Indian Journal of Urology
UROSCAN
Year
: 2006  |  Volume : 22  |  Issue : 3  |  Page : 283-

Can inguinal lymph node involvement in carcinoma penis be predicted?


N Gupta, A Srivastava 
 Department of Urology, Sanjay Gandhi Post Graduate Institute of Medical Sciences, Lucknow, India

Correspondence Address:
N Gupta
Department of Urology, Sanjay Gandhi Post Graduate Institute of Medical Sciences, Lucknow
India




How to cite this article:
Gupta N, Srivastava A. Can inguinal lymph node involvement in carcinoma penis be predicted?.Indian J Urol 2006;22:283-283


How to cite this URL:
Gupta N, Srivastava A. Can inguinal lymph node involvement in carcinoma penis be predicted?. Indian J Urol [serial online] 2006 [cited 2021 Dec 8 ];22:283-283
Available from: https://www.indianjurol.com/text.asp?2006/22/3/283/27650


Full Text

 Summary



The purpose of this paper was to generate a nomogram estimating the risk of pathological inguinal lymph node involvement according to the clinical stage and pathological findings of primary tumor. Data was collected retrospectively for 175 patients who had undergone surgical therapy for squamous cell carcinoma penis at 11 urological centers in Italy. Nomogram was generated using a logistic regression model. It was seen that the presence of palpable lymph nodes, vascular and/ or lymphatic invasion embolization predicted metastatic lymph node involvement. The nomogram thus developed had a good concordance index (0.8) for predicting the lymph node involvement.

 Comments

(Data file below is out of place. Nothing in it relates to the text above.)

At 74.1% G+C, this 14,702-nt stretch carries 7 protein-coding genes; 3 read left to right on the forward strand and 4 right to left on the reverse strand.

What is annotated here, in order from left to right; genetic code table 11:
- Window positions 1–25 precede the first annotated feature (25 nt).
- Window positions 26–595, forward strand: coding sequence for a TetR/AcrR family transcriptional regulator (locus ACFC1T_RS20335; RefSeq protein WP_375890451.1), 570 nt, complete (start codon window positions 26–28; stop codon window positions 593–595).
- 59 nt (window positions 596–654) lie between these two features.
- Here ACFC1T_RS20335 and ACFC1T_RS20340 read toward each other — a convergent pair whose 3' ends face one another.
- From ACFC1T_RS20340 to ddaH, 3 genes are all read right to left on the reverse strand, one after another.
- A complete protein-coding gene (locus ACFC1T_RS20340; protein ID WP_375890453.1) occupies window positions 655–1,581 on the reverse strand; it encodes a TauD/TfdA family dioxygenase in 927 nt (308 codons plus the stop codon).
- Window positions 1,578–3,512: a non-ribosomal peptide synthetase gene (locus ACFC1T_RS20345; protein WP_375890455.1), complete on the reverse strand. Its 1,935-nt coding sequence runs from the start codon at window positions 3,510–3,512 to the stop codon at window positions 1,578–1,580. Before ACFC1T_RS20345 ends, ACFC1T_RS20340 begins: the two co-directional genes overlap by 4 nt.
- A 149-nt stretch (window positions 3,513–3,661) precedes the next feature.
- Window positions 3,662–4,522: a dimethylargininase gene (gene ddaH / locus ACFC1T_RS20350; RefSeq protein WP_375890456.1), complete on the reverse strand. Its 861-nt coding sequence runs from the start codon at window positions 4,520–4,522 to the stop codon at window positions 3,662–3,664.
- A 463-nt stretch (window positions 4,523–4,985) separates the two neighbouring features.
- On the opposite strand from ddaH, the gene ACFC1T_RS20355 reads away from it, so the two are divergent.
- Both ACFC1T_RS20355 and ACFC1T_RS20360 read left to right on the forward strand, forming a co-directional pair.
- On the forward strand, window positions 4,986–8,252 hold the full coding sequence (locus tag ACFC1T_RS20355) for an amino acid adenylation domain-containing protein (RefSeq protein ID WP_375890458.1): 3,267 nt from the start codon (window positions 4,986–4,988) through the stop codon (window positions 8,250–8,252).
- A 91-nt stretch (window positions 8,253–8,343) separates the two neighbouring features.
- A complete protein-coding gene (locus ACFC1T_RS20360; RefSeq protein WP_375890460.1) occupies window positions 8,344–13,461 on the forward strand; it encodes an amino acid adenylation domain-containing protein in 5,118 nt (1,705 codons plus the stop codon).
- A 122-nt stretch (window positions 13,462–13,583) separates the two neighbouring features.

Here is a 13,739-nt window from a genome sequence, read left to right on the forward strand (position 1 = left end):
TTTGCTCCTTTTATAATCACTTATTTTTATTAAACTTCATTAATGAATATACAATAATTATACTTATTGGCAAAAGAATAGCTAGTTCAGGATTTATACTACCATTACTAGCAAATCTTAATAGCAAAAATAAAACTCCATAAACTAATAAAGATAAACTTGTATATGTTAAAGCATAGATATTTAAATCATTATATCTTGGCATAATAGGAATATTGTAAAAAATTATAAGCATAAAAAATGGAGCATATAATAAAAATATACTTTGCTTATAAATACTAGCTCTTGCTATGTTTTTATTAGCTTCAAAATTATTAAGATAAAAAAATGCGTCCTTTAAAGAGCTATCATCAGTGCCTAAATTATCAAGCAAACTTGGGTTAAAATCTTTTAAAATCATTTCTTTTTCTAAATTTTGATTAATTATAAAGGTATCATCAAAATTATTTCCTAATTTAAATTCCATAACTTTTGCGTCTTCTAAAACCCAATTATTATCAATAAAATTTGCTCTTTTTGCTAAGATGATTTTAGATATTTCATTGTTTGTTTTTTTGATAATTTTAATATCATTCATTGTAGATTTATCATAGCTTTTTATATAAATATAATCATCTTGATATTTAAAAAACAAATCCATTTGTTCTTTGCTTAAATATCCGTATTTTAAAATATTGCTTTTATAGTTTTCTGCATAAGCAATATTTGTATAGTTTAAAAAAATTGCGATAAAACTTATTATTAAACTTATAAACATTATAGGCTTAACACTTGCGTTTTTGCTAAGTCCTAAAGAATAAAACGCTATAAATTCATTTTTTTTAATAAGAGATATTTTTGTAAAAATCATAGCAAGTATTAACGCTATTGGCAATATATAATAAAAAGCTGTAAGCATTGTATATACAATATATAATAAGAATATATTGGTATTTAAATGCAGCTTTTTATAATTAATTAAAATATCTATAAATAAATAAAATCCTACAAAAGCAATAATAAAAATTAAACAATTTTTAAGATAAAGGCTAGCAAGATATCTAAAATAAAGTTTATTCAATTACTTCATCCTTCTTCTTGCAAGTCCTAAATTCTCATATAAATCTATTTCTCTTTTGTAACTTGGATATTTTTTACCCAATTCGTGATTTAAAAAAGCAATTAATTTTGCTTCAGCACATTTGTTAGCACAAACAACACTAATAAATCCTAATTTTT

The management of inguinal lymph nodes in squamous cell carcinoma of the penis has always been a topic of debate. The therapeutic benefits of early inguinal lymphadenectomy can be counterbalanced by the high rates of morbidity, postoperative complications and mortality. A relevant aim is optimizing the selection of the patients who could really have the highest survival advantage from inguinal lymphadenectomy, limiting the cases where this surgery might be considered an over treatment with a risk of severe complications. The authors are to be commended for developing the first nomogram in a cohort of patients with squamous cell carcinoma of the penis. This model allows the prediction of the probability of inguinal lymph node involvement according to the clinical and pathological data more commonly used to select the patients suitable for inguinal lymphadenectomy. The nomogram can be used to improve the preoperative counseling of the patients and to support treatment planning. The nomogram thus developed has potential limitations as further validation studies are required to confirm the ability of this nomogram to be applied in different settings of patients. This also holds importance when other modalities for evaluating the presence of lymph node metastasis like dynamic lymphoscintigraphy with high sensitivity and specificity being available. However, the standard of care to date is to assign the patient into low and high risk categories depending upon tumor pathology and to perform staging lymphadenectomy depending upon the pathological findings at groin dissection.